Should shareholders vote for Shutterfly sale? Analyst says yes, with reservations

While most industry watchers have acquiesced that the acquisition of Shutterfly by Apollo Global Management, with the corresponding merger with Snapfish, is a done deal, there are still some steps to be completed by the expected close by the end of the year. First, the merger is subject to government scrutiny under the Hart-Scott-Rodino Act, designed to maintain competition. As we wrote previously: “Given the pro-business sentiment of the current administration, however, it’s unlikely too much of a fuss will be made. U.S. antitrust law is usually focused on how damaging a possible combination will be to consumers and, unless opponents can show harm to consumers through either higher prices or reduced services, it is unlikely the deal will fall apart.”

On the other hand, the recent $1.4 billion merger agreement of Quad/Graphics and LSC Communications was called off. The U.S. Department of Justice (DOJ) sued to block the acquisition in June, and this month the U.S. District Court for the Northern District of Illinois set a litigation schedule that includes a trial that would start in mid-November at the earliest and that would not result in a decision on the merits until 2020. The added delay, uncertainty and cost of legal challenges caused the parties to scuttle the deal.

Could the DOJ do the same here? It’s hard to believe the government would see the highly diversified photo personalization and printing market in the same light but, then, this is the government we are talking about here.

What’s the best move for shareholders?

At the Dead Pixels Society, we don’t pretend to be stock analysts; in fact, there’s usually not a lot of correlation between the stock market and the realities of the photo business. Many successful photo companies are not publicly traded and – as the Shutterfly plan to go private shows – it may be best for them not to be.

Shutterfly shareholders, however, still must vote on the merger agreement. At an offer of $51 per share, the question remains is this enough for Shutterfly’s investors who are primarily large institutions and funds.

Kurt Pollet, writing at SeekingAlpha, had an interesting perspective from a stockholder’s position. His contention is, based on Shutterfly’s historically slow growth and bleak prospects for becoming a growth stock, the merger is a good deal for shareholders. He writes:

While the $51 takeover offer is more than Shutterfly’s low stock price seen this year, I suspect that there’ll be unhappy investors who had hoped for a higher offer. Management made the following statement in their press release.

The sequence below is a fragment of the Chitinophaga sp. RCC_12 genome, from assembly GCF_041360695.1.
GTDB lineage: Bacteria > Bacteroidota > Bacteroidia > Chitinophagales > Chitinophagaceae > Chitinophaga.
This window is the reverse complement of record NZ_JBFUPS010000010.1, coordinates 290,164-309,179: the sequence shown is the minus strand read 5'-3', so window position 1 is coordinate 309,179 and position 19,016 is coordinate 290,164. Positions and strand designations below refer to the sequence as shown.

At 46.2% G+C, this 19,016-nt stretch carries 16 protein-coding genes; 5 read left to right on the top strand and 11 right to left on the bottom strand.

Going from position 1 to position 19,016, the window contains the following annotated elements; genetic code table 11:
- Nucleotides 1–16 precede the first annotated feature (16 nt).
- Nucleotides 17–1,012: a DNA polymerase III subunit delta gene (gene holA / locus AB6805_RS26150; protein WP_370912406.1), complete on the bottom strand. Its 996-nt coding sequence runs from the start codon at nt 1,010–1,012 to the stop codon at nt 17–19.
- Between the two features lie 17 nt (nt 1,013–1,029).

‘We ran a broad and comprehensive process, engaging with a significant number of potential buyers, and are pleased that the process culminated in a transaction that maximizes value for Shutterfly stockholders.’

I think management’s response here is to soothe investors’ reactions, especially considering that Shutterfly’s stock price reached almost $100 during 2018. Management pointed out that they engaged with a significant number of potential buyers, and they are pleased with the outcome. To me, this says that the best offer they received was $51, and they took this as it was the best offer available.

Pollett cites growing “increasing competition” from online foes Snapfish and Vistaprint and from “brick-and-mortar retailers” like Walmart, Costco and Target  “which offer low-cost digital photography products and services.” This shows the writers’ limited knowledge of the market, as no industry watcher would ever put Target in a top-three list and omit Walgreens or CVS. He also fails to mention the industry cancer that is over-capacity, which is driving backchannel consolidation discussions all around the personalization, graphics arts, and printing businesses.

Even with the addition of Lifetouch to boost non-peak production and the plant rationalization that resulted, Shutterfly is still only expecting annual growth of 3% growth for fiscal 2020, he said. Despite Pollet’s lack of photo business knowledge, his conclusion is still valid:

“It appears to me that Shutterfly is no longer a growth stock, and management has realized this. Sure, the company is still profitable, but stock price gains over the long term are tied to a company’s ability to grow. Now, if Shutterfly can no longer grow, then it’s probably best to exit now.”